Soon enough, my life will be drastically different as I move from Memphis, Tennessee, my home for the past eighteen years, to Knoxville, Tennessee. I will leave my parents’ house for a dorm room to live with someone who is not family. I will swap homecooked meals for dining hall food, and I will transition from a small private school to a large public university. Admittedly starting college is far less life-altering than surviving a pandemic, but the motto “Survival is Insufficient” still stands. I can easily survive my freshman year. I am mature enough to wake up, eat, go to class, exercise, study, and sleep without my parents telling what to do and when to do it, but I would not be truly living if my life were defined by these events. If anything, I’d be a “high-functioning sleepwalker” (St. John Mandel 163) as Dahlia in Station Eleven might say. I want to be able to reflect on college and remember something more meaningful than just my classes – I want to reflect on genuine relationships, spontaneous adventures, stimulating conversations, and teaching mistakes. The Traveling Symphony exists to remind the survivors that art enriches life past survival alone, and as I transition to life as a college student, I will prioritize the opportunities that turn the University of Tennessee from a school to a home. First off, I completed Ignite Outdoors; I chose to participate in Ignite Outdoors because of I enjoy hiking, camping, and paddle boarding and figured that it’d be a unique way to meet likeminded people. I arrived knowing no one and insecure in my outdoors abilities; just like Kirsten, I was alone and anxious, but that quickly faded. I camped, hiked, and spoke to my team for hours; we survived together, and as Ignite continued, we progressed from strangers to friends. Ignite is special to me because it gave me a group friends who enriched my experience as a UT student before even my first day of class. Ignite was the first of many steps of immersing myself into UT, and I firsthand know the benefits. I dedicated time and energy to participating and Ignite, and in return, I received memories, friends, experience, and confidence to further involve myself in UT and the outdoors program. Once I arrive on campus, there will be many new ways to involve myself: Greek life, clubs, classes, student ministries, volunteer work, and more. These opportunities, if I involve and apply myself, will be what enhances my UT experience past the point of survival alone. I will have a purpose and a place at a University that over 20,000 people call home, and not everyone can say that. Though my situation is very different from Kirsten Raymonde’s in Station Eleven, if I follow her example by being brave, open, and purposeful and refusing to settle for survival, I will do more than scrape by at the University of Tennessee. I will thrive.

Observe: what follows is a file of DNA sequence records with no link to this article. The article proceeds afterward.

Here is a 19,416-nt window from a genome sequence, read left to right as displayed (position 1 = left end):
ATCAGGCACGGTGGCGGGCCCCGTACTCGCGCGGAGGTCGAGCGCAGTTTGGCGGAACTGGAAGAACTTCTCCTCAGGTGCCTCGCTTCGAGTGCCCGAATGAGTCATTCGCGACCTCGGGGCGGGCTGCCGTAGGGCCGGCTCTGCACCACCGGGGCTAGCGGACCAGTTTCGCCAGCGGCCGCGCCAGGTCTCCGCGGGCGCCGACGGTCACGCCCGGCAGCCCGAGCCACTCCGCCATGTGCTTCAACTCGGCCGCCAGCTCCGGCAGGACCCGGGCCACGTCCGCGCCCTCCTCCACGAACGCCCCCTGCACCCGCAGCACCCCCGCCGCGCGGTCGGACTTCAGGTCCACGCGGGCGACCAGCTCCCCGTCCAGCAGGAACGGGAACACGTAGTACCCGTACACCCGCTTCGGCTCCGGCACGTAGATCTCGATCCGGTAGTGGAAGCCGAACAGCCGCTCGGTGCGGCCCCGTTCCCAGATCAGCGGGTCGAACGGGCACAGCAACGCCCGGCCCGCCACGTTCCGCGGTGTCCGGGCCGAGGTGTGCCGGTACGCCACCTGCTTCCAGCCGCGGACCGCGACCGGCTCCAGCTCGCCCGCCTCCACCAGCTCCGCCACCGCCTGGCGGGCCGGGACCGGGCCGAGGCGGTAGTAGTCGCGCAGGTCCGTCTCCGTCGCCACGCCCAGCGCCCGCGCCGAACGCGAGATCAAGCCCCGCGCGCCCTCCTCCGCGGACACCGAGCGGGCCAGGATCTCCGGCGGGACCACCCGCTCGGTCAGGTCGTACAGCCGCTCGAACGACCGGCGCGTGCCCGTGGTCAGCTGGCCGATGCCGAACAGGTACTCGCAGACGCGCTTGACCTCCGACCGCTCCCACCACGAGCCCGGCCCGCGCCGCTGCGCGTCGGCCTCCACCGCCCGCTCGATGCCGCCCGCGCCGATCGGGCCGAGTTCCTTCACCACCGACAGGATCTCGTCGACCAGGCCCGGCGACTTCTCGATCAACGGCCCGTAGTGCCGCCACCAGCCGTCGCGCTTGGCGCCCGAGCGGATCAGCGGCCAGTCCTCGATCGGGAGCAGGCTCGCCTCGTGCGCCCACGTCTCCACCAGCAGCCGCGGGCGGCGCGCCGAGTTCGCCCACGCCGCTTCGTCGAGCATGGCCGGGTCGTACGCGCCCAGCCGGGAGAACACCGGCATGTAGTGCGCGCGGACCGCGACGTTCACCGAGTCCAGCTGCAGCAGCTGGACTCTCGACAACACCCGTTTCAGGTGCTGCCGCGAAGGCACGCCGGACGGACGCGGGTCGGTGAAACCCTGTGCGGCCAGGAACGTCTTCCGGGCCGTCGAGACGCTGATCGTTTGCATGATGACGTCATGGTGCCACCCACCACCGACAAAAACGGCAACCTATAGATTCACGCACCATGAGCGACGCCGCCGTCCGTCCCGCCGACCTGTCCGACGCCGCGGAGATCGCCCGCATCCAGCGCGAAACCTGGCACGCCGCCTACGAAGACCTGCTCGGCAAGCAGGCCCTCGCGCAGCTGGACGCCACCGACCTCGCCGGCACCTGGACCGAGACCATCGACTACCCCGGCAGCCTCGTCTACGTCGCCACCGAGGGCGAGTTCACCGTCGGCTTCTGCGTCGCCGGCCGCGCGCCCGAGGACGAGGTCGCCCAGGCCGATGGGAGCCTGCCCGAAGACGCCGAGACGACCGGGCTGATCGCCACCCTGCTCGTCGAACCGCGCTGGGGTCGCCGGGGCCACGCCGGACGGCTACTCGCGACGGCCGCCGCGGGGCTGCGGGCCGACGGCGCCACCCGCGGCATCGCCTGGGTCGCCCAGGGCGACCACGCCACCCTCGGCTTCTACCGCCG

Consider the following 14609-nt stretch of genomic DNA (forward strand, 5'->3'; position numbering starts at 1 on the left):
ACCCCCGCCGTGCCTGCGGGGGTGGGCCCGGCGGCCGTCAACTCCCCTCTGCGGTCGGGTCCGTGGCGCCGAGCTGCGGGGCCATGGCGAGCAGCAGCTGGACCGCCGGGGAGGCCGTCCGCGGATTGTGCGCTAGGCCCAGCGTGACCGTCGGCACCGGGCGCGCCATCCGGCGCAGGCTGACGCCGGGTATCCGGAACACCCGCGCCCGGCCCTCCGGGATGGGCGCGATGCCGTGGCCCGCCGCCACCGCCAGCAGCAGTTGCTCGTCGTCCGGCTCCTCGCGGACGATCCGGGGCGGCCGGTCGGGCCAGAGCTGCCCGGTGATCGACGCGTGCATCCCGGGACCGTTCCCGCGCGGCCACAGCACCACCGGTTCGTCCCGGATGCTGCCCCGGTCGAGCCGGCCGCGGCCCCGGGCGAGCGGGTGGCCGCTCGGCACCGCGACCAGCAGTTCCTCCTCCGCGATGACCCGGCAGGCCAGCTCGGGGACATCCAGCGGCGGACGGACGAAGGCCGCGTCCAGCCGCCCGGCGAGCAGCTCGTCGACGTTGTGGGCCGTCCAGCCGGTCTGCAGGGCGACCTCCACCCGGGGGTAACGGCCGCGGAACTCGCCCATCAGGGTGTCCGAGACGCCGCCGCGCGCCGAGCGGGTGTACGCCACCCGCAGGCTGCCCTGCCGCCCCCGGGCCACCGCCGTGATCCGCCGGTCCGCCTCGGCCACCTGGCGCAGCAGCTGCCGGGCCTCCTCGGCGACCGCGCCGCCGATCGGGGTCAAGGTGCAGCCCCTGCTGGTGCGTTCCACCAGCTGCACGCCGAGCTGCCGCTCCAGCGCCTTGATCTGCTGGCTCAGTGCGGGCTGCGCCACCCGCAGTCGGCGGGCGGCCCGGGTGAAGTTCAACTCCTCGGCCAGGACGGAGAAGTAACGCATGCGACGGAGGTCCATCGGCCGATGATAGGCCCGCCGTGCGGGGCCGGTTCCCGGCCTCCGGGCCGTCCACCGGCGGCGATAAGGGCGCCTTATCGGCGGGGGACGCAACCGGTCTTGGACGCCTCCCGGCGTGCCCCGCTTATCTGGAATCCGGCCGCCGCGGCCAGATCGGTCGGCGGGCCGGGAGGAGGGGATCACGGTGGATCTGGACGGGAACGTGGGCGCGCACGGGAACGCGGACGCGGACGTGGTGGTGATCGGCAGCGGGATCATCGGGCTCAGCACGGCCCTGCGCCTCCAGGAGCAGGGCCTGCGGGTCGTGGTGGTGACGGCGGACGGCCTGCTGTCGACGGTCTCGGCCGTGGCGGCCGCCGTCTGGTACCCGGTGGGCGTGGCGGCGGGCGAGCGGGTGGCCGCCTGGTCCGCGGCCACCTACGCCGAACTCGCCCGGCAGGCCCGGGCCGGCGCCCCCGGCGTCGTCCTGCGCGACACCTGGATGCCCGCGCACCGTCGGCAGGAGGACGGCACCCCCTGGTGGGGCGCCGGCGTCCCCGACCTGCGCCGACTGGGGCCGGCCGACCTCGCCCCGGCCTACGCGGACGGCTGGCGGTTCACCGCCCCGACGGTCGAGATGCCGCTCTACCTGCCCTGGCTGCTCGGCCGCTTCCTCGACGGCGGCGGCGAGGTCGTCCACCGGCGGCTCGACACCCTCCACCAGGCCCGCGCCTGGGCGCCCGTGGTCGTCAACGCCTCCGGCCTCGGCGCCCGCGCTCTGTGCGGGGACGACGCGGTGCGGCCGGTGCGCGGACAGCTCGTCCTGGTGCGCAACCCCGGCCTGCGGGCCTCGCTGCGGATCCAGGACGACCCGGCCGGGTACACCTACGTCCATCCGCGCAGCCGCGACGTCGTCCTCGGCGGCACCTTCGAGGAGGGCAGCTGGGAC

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Art as a Measure of Society’s Competence in Station Eleven